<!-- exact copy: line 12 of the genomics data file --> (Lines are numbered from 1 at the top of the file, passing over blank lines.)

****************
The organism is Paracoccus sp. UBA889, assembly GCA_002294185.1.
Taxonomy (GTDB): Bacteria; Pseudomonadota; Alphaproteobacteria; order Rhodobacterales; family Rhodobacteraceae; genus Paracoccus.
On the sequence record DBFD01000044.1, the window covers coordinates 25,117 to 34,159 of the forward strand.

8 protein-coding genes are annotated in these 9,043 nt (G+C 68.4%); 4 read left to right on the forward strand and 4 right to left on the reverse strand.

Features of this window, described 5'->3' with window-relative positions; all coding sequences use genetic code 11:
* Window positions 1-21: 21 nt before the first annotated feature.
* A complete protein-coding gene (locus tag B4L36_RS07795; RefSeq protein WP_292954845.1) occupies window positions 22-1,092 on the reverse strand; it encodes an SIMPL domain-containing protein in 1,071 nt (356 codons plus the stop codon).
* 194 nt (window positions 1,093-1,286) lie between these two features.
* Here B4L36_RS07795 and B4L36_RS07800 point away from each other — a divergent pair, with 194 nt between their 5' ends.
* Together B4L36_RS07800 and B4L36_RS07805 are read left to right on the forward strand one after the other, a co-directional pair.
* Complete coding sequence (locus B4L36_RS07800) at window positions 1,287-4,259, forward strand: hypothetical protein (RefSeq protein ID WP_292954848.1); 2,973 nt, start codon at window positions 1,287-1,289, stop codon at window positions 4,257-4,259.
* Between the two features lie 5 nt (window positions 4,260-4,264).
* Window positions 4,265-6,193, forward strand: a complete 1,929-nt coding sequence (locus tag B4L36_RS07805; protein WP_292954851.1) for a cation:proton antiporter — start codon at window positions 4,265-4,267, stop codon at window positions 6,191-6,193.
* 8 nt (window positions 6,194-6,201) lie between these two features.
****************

* Between the two features lie 5 nt (window positions 4,260-4,264).